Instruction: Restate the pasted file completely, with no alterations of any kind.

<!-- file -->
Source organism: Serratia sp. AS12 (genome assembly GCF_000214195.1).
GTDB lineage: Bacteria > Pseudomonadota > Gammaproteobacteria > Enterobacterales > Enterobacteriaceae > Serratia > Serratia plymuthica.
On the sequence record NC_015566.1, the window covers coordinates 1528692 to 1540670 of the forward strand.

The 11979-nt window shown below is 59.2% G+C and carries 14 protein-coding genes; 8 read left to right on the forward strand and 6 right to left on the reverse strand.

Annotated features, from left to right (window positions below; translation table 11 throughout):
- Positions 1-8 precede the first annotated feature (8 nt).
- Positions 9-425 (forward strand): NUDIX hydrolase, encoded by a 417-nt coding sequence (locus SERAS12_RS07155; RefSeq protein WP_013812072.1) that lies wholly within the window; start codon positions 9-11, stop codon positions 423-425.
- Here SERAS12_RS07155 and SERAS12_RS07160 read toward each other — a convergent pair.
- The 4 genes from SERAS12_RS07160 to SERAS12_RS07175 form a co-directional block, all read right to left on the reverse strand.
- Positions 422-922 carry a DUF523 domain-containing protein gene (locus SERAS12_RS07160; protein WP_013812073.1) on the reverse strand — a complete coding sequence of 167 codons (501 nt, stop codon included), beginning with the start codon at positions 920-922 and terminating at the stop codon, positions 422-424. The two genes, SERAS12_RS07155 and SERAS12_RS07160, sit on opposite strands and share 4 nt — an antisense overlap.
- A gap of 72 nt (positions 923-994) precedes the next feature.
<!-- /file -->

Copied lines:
Source organism: Serratia sp. AS12 (genome assembly GCF_000214195.1).
GTDB lineage: Bacteria > Pseudomonadota > Gammaproteobacteria > Enterobacterales > Enterobacteriaceae > Serratia > Serratia plymuthica.
On the sequence record NC_015566.1, the window covers coordinates 1528692 to 1540670 of the forward strand.

The 11979-nt window shown below is 59.2% G+C and carries 14 protein-coding genes; 8 read left to right on the forward strand and 6 right to left on the reverse strand.

Annotated features, from left to right (window positions below; translation table 11 throughout):
- Positions 1-8 precede the first annotated feature (8 nt).
- Positions 9-425 (forward strand): NUDIX hydrolase, encoded by a 417-nt coding sequence (locus SERAS12_RS07155; RefSeq protein WP_013812072.1) that lies wholly within the window; start codon positions 9-11, stop codon positions 423-425.
- Here SERAS12_RS07155 and SERAS12_RS07160 read toward each other — a convergent pair.
- The 4 genes from SERAS12_RS07160 to SERAS12_RS07175 form a co-directional block, all read right to left on the reverse strand.
- Positions 422-922 carry a DUF523 domain-containing protein gene (locus SERAS12_RS07160; protein WP_013812073.1) on the reverse strand — a complete coding sequence of 167 codons (501 nt, stop codon included), beginning with the start codon at positions 920-922 and terminating at the stop codon, positions 422-424. The two genes, SERAS12_RS07155 and SERAS12_RS07160, sit on opposite strands and share 4 nt — an antisense overlap.
- A gap of 72 nt (positions 923-994) precedes the next feature.